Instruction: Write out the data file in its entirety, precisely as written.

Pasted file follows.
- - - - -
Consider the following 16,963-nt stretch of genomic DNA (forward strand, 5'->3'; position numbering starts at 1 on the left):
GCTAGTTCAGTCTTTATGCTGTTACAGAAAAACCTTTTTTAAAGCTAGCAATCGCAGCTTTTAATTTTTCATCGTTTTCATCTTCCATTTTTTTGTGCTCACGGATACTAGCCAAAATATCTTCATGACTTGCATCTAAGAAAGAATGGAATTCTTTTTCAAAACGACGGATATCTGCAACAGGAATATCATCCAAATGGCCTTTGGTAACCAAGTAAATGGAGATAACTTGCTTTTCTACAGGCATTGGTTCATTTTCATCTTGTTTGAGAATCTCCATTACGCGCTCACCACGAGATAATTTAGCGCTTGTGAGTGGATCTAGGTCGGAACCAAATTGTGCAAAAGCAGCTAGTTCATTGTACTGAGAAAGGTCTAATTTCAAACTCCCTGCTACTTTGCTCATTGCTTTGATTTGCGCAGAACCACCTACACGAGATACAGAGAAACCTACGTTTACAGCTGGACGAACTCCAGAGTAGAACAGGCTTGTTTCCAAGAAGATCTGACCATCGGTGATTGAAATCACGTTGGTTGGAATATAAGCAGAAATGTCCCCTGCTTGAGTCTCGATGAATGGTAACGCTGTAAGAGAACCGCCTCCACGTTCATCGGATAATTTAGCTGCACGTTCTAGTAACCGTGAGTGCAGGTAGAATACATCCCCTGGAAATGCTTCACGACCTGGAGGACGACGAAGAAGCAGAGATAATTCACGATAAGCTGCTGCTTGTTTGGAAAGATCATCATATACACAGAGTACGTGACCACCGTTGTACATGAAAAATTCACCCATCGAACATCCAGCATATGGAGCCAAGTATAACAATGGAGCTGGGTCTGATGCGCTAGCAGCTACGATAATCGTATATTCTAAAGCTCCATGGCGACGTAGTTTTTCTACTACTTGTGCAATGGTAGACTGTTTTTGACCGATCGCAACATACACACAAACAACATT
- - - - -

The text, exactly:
Consider the following 16,963-nt stretch of genomic DNA (forward strand, 5'->3'; position numbering starts at 1 on the left):
GCTAGTTCAGTCTTTATGCTGTTACAGAAAAACCTTTTTTAAAGCTAGCAATCGCAGCTTTTAATTTTTCATCGTTTTCATCTTCCATTTTTTTGTGCTCACGGATACTAGCCAAAATATCTTCATGACTTGCATCTAAGAAAGAATGGAATTCTTTTTCAAAACGACGGATATCTGCAACAGGAATATCATCCAAATGGCCTTTGGTAACCAAGTAAATGGAGATAACTTGCTTTTCTACAGGCATTGGTTCATTTTCATCTTGTTTGAGAATCTCCATTACGCGCTCACCACGAGATAATTTAGCGCTTGTGAGTGGATCTAGGTCGGAACCAAATTGTGCAAAAGCAGCTAGTTCATTGTACTGAGAAAGGTCTAATTTCAAACTCCCTGCTACTTTGCTCATTGCTTTGATTTGCGCAGAACCACCTACACGAGATACAGAGAAACCTACGTTTACAGCTGGACGAACTCCAGAGTAGAACAGGCTTGTTTCCAAGAAGATCTGACCATCGGTGATTGAAATCACGTTGGTTGGAATATAAGCAGAAATGTCCCCTGCTTGAGTCTCGATGAATGGTAACGCTGTAAGAGAACCGCCTCCACGTTCATCGGATAATTTAGCTGCACGTTCTAGTAACCGTGAGTGCAGGTAGAATACATCCCCTGGAAATGCTTCACGACCTGGAGGACGACGAAGAAGCAGAGATAATTCACGATAAGCTGCTGCTTGTTTGGAAAGATCATCATATACACAGAGTACGTGACCACCGTTGTACATGAAAAATTCACCCATCGAACATCCAGCATATGGAGCCAAGTATAACAATGGAGCTGGGTCTGATGCGCTAGCAGCTACGATAATCGTATATTCTAAAGCTCCATGGCGACGTAGTTTTTCTACTACTTGTGCAATGGTAGACTGTTTTTGACCGATCGCAACATACACACAAACAACATT